By William Benton

Bright noon,

the narrow stairs lead


into the water, cool

wavering shallows,


she looks at her feet.

The way back had logic,


a maze of marks

in frozen flight


through the gray trees.

Her hair is a wreath


in a story laid

darkly on the pool.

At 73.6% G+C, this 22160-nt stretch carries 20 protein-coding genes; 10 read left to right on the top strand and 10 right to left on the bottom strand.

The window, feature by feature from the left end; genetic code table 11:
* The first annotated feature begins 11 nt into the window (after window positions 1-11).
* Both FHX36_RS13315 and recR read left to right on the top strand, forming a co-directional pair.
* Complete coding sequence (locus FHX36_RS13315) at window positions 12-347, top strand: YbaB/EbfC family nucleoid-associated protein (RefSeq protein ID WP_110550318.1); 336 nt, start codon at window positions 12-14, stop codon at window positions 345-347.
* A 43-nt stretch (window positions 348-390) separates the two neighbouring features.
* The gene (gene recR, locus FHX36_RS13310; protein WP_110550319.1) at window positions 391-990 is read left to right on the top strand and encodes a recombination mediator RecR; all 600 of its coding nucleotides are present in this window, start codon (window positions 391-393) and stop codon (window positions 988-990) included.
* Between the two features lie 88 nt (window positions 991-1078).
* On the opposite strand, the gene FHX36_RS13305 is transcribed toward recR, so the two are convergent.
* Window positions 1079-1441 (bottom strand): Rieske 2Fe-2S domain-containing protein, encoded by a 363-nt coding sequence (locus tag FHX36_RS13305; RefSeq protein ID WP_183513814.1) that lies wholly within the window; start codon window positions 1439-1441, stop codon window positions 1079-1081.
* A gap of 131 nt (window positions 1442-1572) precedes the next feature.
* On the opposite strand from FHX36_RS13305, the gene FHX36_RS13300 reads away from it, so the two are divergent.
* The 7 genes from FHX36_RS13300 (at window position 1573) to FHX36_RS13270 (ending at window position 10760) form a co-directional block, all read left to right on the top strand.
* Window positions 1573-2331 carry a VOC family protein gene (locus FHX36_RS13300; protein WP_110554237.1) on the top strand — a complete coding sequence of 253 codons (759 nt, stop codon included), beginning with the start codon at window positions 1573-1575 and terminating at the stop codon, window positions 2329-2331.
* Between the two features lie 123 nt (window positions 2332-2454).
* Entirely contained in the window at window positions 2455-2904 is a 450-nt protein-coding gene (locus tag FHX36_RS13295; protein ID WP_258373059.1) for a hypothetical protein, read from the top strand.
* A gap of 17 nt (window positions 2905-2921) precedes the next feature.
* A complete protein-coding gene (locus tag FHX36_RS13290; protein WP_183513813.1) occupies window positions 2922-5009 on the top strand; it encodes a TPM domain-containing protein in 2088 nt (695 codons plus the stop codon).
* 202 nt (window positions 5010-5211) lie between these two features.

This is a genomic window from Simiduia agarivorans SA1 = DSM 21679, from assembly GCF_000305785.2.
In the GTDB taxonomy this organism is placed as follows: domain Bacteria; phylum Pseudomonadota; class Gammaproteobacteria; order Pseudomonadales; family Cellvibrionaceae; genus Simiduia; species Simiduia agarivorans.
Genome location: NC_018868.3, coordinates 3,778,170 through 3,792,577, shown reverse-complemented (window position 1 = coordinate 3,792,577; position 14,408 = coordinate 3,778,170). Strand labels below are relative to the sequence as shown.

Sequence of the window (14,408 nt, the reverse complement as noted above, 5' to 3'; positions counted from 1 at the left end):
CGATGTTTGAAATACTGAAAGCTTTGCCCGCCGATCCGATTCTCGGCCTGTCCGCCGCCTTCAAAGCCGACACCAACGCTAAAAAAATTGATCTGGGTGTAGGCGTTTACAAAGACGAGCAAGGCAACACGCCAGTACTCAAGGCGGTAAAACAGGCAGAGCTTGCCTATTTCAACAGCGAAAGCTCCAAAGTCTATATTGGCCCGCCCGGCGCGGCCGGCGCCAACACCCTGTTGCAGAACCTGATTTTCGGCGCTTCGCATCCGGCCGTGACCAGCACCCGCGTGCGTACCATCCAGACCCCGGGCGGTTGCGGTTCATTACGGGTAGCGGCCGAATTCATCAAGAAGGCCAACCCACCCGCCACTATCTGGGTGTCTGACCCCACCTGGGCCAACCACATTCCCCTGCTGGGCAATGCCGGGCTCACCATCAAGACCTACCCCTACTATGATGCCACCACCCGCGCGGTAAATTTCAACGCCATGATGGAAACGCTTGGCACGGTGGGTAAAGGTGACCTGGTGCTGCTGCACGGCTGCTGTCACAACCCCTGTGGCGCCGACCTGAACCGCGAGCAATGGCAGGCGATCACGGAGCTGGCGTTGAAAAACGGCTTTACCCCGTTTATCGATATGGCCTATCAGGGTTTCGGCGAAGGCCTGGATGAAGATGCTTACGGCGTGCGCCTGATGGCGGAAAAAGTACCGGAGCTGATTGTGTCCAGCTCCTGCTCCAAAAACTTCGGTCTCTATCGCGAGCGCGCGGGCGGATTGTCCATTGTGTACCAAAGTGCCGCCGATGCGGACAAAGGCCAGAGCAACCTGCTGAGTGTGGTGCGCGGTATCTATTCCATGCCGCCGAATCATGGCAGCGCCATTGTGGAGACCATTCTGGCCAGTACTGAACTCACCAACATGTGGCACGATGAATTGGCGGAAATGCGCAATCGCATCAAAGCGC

William Benton received his early training in music, and worked as a jazz musician before becoming a writer.  He is the author of several books of poetry, including Marmalade, Normal Meanings, Eye La View, Birds, and The Bell Poems.  His poetry has been published in The New Yorker, The Paris Review, Open City, and other magazines.  He is also the author of Exchanging Hats, a book on the paintings of Elizabeth Bishop, and a novel, Madly.  He lives in New York City.

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